Contract administration is a term used to describe the functions that are performed after the contracting parties have signed the contract.
As a precise term, contract administration refers to those activities that take place after contract award and can include a plethora of activities ranging from routine to unusual.
It requires the contract manager to remain focused on the program goals and objectives. Good contract administration fails when program goals and objectives are not met.
Contract administration includes the development of a contract administration plan, performance monitoring, contract closeout, and analysis.
Contract administration activities include payment, monitoring of progress, inspection and acceptance, quality assurance, monitoring and surveillance, modification, negotiation, contract closeout, and many others.
Purpose of contract administration
Contract administration focus on the achievement of stated goals and objectives that fall within the framework of the negotiated contract.
Contract administration protects the rights of the parties and ensures that the obligations of the parties are met.
From the public sector perspective, contract administration is concerned with the wise expenditure of public funds and the design and application of a decision-making process, which results in outcomes that are in the best interests of the citizens it serves.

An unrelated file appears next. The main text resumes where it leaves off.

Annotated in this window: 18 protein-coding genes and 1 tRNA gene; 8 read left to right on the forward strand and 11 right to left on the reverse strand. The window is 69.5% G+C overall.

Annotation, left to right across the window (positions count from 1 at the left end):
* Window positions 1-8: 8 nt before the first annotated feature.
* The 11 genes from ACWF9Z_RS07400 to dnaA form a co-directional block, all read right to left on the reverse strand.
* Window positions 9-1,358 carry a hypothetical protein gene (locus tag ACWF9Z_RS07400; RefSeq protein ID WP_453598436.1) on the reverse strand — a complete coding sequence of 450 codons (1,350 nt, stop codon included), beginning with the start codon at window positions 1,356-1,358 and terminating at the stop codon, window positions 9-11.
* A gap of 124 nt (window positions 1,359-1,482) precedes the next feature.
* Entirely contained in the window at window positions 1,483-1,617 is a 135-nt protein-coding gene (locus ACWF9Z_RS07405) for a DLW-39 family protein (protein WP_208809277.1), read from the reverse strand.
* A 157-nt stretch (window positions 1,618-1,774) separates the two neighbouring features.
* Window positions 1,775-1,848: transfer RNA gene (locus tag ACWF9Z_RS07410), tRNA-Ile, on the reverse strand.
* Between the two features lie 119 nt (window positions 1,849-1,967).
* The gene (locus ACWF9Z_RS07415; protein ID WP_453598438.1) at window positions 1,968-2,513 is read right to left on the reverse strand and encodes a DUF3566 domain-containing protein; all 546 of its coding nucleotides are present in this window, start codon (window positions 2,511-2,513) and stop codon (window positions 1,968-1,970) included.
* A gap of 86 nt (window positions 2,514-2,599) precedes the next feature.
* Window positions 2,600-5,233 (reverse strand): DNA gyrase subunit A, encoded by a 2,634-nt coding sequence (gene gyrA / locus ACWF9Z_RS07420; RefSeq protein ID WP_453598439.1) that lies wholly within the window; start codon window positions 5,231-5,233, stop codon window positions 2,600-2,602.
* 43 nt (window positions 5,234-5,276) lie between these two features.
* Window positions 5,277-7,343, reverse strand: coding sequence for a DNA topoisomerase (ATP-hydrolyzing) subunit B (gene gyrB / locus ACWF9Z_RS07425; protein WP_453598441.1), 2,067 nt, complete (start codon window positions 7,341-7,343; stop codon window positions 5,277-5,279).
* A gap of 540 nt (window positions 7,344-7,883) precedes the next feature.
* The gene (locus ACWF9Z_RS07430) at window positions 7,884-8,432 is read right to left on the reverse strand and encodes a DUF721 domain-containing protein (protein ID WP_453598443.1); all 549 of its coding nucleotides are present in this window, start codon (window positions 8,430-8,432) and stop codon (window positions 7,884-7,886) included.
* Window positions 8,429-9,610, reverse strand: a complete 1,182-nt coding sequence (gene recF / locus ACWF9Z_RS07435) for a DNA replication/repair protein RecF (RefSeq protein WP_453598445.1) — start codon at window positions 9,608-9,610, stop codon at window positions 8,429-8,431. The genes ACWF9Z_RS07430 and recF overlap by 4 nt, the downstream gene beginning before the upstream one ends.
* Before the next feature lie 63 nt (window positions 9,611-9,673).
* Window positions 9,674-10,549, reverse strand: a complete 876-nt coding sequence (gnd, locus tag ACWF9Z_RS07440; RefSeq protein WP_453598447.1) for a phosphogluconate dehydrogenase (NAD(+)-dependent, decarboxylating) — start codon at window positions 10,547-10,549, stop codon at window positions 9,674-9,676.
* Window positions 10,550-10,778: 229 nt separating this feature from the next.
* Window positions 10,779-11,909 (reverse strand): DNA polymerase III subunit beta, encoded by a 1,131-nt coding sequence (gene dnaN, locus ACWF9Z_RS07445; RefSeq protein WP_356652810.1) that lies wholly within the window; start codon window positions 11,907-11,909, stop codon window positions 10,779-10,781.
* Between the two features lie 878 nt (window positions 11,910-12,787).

Contract administration requires the effective and efficient management of executed contract agreements.
Contracts are created to meet the validated requirements of public organizations. So each contract makes some contribution to the operational effectiveness of any organization. Contractual arrangements are mission-oriented so contribute to the success of the mission of the organization
Typical Contract Administration Problems
1. Wrong or unsatisfactory product is delivered.
2. Delay in delivery or completion.
3. Dispute over the definition of acceptance.
4. Change orders.
5. Personality conflicts between the contractor and the agency representatives.
6. Limited or no replacement sources of supply.
7. Poor performance.
8. High risk of failure.
9. Use of subcontracts.
10. High costs.
To effectively manage a contract, the procurement department should anticipate which of these contract administration problems will most likely be encountered and then develop specifications, contract clauses, and a contract-monitoring plan to avoid or manage the problems.
The Benefits of Good Contract Administration
1. Effective Control – ensuring that both parties know their obligations and implementing a contract control system that reflects the performance requirements of the contract and provides mechanisms for the coordination and dissemination of information.
2. Performance to the required standard – Full use should be made of a contractor’s own management information and performance measurement system, with the contractor reporting progress through the agreed procedure.
3. Compliance with contract conditions – Managing the contract conditions will help to ensure that they are met; if they are not met, they provide remedies to be applied properly and promptly.
4. Clear and documented records – These are essential in the event of invoking default procedures or seeking correction of failures to perform.
5. Management of change – It is the contract administrator’s responsibility to define appropriate change control procedures which enable him/her to anticipate, manage and control changes to requirements and/or costs.